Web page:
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Bonn, Germany 15 November, 2017:  High level officials from Pacific Islands have called for a reining in of fossil fuel production in order to stay within the climate limits agreed to in Paris. They were joined in their call by civil society, indigenous, and academic voices.

Potential carbon emissions from the oil, gas, and coal present in the world’s currently operating fields and mines would take us beyond 1.5 or 2 degrees Celsius of warming. For the world to stay within the Paris climate limits, new fossil fuel production must be halted.

This requires stopping exploration for, and expansion of, new reserves and a managed decline and just transition away from fossil fuel production starting with wealthy coal producing countries like Australia and other states that have the means to act first and fastest.

These calls echo the Lofoten Declaration, which affirms that it is the urgent responsibility and moral obligation of wealthy fossil fuel producers to lead in these efforts. The Lofoten Declaration has been signed by 500 organizations globally and was signed today by François Martel, the Secretary General of the Pacific Islands Development Forum (PIDF).

“I have the mandate from the Pacific Leaders to continue to fight for this ambitious and urgent work to reduce emissions globally. I am very pleased to declare that the Pacific Islands Development Forum will be signing the Lofoten Declaration today and to join 500 like-minded organisations who believe in the urgency of this effort,” said Secretary General Martel.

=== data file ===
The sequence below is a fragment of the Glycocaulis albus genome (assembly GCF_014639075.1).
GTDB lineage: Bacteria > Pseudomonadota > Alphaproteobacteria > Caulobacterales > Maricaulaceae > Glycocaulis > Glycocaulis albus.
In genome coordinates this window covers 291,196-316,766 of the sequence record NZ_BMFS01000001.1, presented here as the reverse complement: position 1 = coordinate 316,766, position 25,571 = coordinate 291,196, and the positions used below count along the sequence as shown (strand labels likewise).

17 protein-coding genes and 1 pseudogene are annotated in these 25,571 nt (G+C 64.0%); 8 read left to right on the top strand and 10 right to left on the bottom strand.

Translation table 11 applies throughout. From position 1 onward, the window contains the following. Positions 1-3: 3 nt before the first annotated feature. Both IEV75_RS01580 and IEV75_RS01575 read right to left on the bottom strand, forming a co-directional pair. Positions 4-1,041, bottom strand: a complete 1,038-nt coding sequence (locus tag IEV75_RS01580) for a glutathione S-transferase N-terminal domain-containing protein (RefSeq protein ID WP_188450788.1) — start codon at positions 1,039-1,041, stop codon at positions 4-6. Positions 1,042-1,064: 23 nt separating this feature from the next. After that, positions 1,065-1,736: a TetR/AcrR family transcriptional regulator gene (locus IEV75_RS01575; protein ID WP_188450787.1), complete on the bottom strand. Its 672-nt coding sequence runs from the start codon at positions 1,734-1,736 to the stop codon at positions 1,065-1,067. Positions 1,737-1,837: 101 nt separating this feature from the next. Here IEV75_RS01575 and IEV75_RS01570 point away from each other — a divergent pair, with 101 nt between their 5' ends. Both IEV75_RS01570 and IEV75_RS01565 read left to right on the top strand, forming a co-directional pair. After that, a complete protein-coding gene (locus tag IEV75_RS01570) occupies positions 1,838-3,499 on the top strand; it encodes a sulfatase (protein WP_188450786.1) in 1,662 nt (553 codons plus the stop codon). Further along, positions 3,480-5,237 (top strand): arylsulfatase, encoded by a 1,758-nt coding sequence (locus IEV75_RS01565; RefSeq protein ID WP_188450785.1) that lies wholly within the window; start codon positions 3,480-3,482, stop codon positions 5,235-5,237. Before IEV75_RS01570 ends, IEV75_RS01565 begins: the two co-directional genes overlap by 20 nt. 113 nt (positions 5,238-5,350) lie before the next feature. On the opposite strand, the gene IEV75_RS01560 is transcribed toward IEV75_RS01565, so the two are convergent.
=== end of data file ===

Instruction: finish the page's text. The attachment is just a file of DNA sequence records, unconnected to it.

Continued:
The PIDF Secretary General said that they stand in solidarity with, and offer full support for, the growing wave of impacted communities around the world who are taking action to defend and protect their lives and livelihoods in the face of fossil fuel extraction and climate change as a priority to elevate these efforts.

“Fossil fuels will destroy our home. Two Degrees will destroy our home,” said former President of Kiribati Anote Tong who also signed the Lofoten Declaration today at a Press conference in the Bula Zone at the on-going COP23.

Ambassador Colin Beck from Solomon Islands said that there are some things best left underground and fossil fuels is one of them.

“There should be no new expansion of fossil fuels as this threatens our efforts to put the world onto a pathway to limit warming below 1.5C, through our endeavours at the UNFCCC to heal the health of the planet,” he said in a statement of support for the Lofoten Declaration.

Global climate change is a crisis of unprecedented scale, and it will take unprecedented action to avoid the worst consequences of our dependence on oil, coal, and gas. Equally as critical as reducing demand and emissions is the need for immediate and ambitious action to stop exploration and expansion of fossil fuel projects and manage the decline of existing production in line with what is necessary to achieve the Paris climate goals.

Research shows that the carbon embedded in existing fossil fuel production will take us far beyond safe climate limits.

Thus, not only are new exploration and new production incompatible with limiting global warming to well below 2ºC (and as close to 1.5ºC as possible), but many existing projects will need to be phased-out faster than their natural decline.

The Lofoten Declaration was written in August 2017 at a gathering in the Lofoten Islands of Norway of academics, analysts, and activists, all of whom recognize that globally we have a window of opportunity to limit the expansion of the oil and gas industry, in order to achieve the Paris climate goals.